After winning a mere four seats in 2011, the Bloc won 10 ridings, leaving it tantalizingly close to the magic number of 12.

Leader Gilles Duceppe lost his Montreal riding of Laurier−Sainte−Marie for the second straight election as incumbent NDP MP Helene Laverdiere again emerged victorious in their head−to−head battle.

Laverdiere won the seat in 2011 by a little more than 5,000 votes and took it again this time in a tighter, three−way race with the Liberals.

Duceppe, 68, congratulated Laverdiere and hushed the crowd as it heckled, calling her victory democracy at work.

The last of the federal leaders to speak, Duceppe made no mention of his political future in a tight, early−morning speech.

Duceppe is the only political field general the Bloc has known in recent years and under his guidance, the party won 44, 38, 54, 51 and 49 seats before their 2011 trouncing and Monday’s modest comeback.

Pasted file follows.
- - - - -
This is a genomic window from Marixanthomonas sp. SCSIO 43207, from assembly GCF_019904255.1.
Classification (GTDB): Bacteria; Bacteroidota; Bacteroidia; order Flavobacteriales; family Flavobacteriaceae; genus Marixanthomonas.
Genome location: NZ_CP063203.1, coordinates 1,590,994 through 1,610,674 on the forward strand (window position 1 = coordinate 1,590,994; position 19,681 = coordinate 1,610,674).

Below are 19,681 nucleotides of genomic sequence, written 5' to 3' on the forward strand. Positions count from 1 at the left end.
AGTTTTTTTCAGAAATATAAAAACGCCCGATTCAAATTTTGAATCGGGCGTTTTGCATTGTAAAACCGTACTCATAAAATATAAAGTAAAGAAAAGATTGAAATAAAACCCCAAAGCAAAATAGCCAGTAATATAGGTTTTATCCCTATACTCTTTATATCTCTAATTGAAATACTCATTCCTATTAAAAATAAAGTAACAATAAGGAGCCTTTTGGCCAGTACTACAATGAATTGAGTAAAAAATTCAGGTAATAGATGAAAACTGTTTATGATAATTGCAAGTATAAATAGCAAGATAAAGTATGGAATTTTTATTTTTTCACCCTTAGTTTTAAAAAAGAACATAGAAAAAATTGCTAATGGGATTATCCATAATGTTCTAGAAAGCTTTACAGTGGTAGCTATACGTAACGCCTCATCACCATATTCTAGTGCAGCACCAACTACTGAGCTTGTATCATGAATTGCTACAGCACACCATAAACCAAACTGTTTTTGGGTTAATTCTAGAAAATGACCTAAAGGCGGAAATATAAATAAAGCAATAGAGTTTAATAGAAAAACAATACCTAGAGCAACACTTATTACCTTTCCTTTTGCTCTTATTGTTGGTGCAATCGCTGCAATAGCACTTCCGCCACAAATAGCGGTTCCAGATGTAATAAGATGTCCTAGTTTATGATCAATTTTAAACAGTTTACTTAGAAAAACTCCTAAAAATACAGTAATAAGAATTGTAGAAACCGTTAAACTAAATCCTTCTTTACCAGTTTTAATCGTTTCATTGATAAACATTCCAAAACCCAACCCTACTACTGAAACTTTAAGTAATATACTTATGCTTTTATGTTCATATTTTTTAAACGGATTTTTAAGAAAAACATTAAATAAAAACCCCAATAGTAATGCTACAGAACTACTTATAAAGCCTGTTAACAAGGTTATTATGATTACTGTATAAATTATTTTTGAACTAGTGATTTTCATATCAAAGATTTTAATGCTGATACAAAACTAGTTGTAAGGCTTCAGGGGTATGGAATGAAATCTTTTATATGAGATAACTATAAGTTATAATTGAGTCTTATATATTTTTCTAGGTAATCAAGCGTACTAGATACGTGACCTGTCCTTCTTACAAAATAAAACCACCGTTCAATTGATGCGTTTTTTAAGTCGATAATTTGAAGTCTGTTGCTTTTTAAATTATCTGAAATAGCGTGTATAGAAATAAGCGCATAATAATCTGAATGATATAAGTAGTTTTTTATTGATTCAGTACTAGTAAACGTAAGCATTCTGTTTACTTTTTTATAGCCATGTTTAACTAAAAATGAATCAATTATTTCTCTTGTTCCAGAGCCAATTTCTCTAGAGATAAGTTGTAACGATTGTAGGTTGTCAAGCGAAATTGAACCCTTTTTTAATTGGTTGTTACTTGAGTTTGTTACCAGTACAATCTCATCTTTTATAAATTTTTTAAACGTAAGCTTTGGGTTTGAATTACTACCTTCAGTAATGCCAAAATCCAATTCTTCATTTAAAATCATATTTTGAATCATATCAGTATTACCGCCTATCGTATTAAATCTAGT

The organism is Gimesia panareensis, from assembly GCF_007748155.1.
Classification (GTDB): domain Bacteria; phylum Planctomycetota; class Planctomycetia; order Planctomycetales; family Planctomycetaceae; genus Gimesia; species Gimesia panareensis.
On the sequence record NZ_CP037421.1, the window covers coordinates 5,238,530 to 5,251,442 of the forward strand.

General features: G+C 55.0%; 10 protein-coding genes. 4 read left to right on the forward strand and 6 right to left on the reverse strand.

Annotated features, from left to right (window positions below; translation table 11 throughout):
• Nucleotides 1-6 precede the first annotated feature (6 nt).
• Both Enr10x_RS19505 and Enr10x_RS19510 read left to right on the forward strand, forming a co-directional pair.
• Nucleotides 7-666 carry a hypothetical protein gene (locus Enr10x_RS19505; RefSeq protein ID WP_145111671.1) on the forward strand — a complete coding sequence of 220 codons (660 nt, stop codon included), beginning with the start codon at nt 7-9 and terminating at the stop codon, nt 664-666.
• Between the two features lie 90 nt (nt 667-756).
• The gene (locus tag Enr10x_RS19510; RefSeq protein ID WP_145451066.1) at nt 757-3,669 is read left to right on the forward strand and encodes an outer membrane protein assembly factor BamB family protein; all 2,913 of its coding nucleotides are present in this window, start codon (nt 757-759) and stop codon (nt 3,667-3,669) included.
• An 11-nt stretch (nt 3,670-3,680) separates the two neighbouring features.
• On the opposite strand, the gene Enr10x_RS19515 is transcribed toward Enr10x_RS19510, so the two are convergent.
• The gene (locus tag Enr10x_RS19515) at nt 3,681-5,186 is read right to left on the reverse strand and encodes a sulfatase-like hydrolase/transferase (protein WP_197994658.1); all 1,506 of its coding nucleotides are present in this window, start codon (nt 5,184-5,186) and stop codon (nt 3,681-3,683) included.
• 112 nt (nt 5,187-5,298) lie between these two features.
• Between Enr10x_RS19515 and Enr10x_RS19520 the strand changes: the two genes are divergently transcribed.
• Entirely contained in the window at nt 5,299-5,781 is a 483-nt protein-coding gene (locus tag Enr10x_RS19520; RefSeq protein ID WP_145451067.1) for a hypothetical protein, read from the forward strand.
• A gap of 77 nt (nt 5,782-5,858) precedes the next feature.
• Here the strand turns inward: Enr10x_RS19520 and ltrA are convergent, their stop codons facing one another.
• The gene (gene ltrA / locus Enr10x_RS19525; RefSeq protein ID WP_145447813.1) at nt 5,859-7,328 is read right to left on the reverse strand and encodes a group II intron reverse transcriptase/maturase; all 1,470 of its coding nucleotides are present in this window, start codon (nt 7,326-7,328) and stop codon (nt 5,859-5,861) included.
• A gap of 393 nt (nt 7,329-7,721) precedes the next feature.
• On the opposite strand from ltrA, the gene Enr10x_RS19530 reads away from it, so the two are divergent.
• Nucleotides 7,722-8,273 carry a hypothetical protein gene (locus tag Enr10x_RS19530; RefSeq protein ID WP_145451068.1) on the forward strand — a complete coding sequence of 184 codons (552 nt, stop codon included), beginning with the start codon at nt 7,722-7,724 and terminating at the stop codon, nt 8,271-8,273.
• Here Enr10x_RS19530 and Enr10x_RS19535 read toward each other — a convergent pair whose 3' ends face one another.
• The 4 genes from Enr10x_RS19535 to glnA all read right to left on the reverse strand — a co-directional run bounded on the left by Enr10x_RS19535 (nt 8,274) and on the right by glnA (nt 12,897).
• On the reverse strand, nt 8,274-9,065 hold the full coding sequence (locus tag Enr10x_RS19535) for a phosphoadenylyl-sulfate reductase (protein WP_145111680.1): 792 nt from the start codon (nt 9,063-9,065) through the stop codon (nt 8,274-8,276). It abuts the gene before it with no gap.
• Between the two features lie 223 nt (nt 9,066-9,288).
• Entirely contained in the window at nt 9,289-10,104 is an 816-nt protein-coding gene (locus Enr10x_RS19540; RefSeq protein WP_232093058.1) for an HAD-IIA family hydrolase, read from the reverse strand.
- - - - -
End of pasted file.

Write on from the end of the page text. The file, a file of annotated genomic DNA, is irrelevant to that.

"They said we were lost, now we’re more numerous than we were," Duceppe said to chants of his name. "It’s not the victory we’d hoped for, but we ran a good campaign."

Party faithful, some draped in Quebec flags, and helping themselves to buttons bearing the party’s campaign slogan, We Have Everything To Gain, seemed generally upbeat.

Mario Beaulieu, who was replaced by Duceppe as leader this past June, won his riding, as did Louis Plamondon, an ever−present in the Commons since 1984.

About 300 supporters crammed into a Montreal theatre, sipping beer and cheering mightily as each Bloc win was flashed on the big screen.

With the exception of Beaulieu, all of the Bloc’s seats were in the outlying regions.

As the party entered the campaign with just two seats, the Bloc’s performance on Monday will be viewed by many party supporters as a positive result.

Parti Quebecois Leader Pierre Karl Peladeau campaigned with Duceppe on numerous occasions during the campaign, but Peladeau often cautioned against drawing any conclusions from whatever result the Bloc would post Monday.

As for Duceppe, he reiterated his sovereigntist goals.

"It is better to be a country in the world than a province in Canada," he said.